“Quiet, Hart. Let me think. Haydn was twenty years older than Mozart. That means we can retrieve Friar as soon as he returns from his period as Mozart, put him under the knife-”

“That’s another D-37?”

“So long as he and the later Friar look different enough, he can be Beethoven’s teacher without ever knowing.”

“Forcing an agent to teach himself, in the field…”

“Well, now we know why his records were sealed. Make sure that, when Friar returns from playing Haydn, we dump him at least twenty-four months ago. Get him a job with time-stream stabilisation. Far enough back so I won’t know I did it.”

“We’re risking some major tangles, Madam Director-”

“Just get it done, Ms Hart.”



“Yes, Madam Director?”

“Are all the great composers of the eighteenth and nineteenth century where they should be?”

“As far as I know.”

“Have we located the bodies of the original Haydn, Mozart and Beethoven yet?”

“Teams are still searching-”

“If they’d ever found them, they’d have reported by now. I don’t like not having control over the situation.”

“What are you suggesting?”

“Something drastic. Get me three copies of form G-22.”

“You can’t be-”

“It has to be done. For consistency, for history, for the stability of the universe. Now, we’ll need a field agent with language skills, a talent for blending in…”

“Friar just got back from being Beethoven.”

“Do you think he can effectively dispose of a body?”

“He’s spent almost fifty years of his life play-acting in the reign of the Habsburgs. I think he’d relish the chance to kill his way across Germany.”

“I trust your judgement, Hart. Schedule three jumps – one to remove the original Mozart, one for Haydn, one for Beethoven. Oh, and Hart-”


“They can never be found.”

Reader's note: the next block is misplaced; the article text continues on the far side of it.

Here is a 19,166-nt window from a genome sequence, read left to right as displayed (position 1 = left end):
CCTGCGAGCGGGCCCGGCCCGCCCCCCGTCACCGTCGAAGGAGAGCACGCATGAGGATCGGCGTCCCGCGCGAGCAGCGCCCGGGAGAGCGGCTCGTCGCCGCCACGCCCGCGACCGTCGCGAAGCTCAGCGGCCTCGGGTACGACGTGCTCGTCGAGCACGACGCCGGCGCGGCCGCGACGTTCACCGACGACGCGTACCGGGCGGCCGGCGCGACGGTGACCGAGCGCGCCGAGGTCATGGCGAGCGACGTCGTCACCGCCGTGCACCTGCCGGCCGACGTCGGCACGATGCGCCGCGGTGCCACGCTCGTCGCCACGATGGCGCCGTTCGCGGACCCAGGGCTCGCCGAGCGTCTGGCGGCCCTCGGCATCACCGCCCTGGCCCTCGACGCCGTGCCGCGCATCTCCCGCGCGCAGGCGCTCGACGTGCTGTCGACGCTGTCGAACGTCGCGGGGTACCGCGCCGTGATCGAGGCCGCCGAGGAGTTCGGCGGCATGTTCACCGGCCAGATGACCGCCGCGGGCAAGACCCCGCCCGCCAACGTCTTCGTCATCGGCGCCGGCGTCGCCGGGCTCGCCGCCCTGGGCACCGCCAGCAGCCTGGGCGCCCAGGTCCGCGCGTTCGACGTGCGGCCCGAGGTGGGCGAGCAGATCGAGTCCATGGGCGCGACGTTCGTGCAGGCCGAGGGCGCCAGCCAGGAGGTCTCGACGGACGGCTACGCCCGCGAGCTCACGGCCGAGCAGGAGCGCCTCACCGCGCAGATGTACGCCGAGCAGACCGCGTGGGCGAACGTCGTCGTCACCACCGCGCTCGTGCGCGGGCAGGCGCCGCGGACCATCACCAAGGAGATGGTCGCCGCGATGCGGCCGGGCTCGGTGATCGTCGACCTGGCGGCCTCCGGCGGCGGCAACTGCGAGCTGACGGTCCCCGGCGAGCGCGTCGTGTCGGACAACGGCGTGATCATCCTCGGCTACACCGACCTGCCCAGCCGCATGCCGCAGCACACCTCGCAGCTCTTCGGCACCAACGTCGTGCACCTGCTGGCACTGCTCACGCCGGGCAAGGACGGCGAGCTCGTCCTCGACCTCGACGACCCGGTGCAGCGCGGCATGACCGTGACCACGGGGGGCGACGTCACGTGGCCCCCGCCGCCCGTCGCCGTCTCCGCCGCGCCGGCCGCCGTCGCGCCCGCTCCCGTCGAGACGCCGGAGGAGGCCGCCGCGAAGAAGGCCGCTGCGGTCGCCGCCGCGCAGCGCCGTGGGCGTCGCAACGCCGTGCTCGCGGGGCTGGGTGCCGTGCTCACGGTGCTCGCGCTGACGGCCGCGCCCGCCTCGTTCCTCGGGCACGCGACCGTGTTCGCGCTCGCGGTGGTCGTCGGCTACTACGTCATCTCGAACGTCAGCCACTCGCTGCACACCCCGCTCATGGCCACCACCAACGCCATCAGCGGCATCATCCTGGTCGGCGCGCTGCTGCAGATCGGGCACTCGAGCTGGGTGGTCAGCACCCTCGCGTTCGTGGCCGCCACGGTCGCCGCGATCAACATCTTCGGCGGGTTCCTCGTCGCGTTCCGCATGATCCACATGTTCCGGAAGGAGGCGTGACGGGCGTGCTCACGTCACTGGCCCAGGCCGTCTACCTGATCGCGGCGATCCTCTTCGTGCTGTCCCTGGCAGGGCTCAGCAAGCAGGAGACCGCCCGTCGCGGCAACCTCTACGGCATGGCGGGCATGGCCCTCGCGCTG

Friar was back, now almost seventy years old and sick to death of the Germans. He’d thrilled the Salzburg courts as Mozart, given birth to the modern symphony as Haydn, taught Beethoven before returning to become Beethoven, and then skipped back along his own timeline to vanish the originals. Three musical legacies secured. No major anomalies. Time had not imploded.

The director leaned back in her chair, content for the first time in months, and felt a ring of cold steel press against the nape of her neck.

She knew. “Ms Hart?”

“Madam Director. I’m sorry.”

“This is impossible. I’ve received reports from the future. I’m the director for another ten years-”

“Twelve, actually. But things got too tangled. Orders came from twenty years down-stream. You have to go.”

“Whose orders?”

“Officially, or unofficially?”


“Your orders. You sent the command back. Form C-3, and a D-37. The C-3 is your kill-order, and the D-37…”

She nodded. “You take my face. Very neat. Which makes you the future director. Which means you authorised your own promotion.”

“Classic bootstrap.”

“You learned from the best, Hart. But what if I filled out my own C-3 and sent Friar back to stop you?”

Hart paused. A quaver of uncertainty crept into her voice. “You didn’t.”

“No.” The director closed her eyes and smiled. “Not yet.”

– – –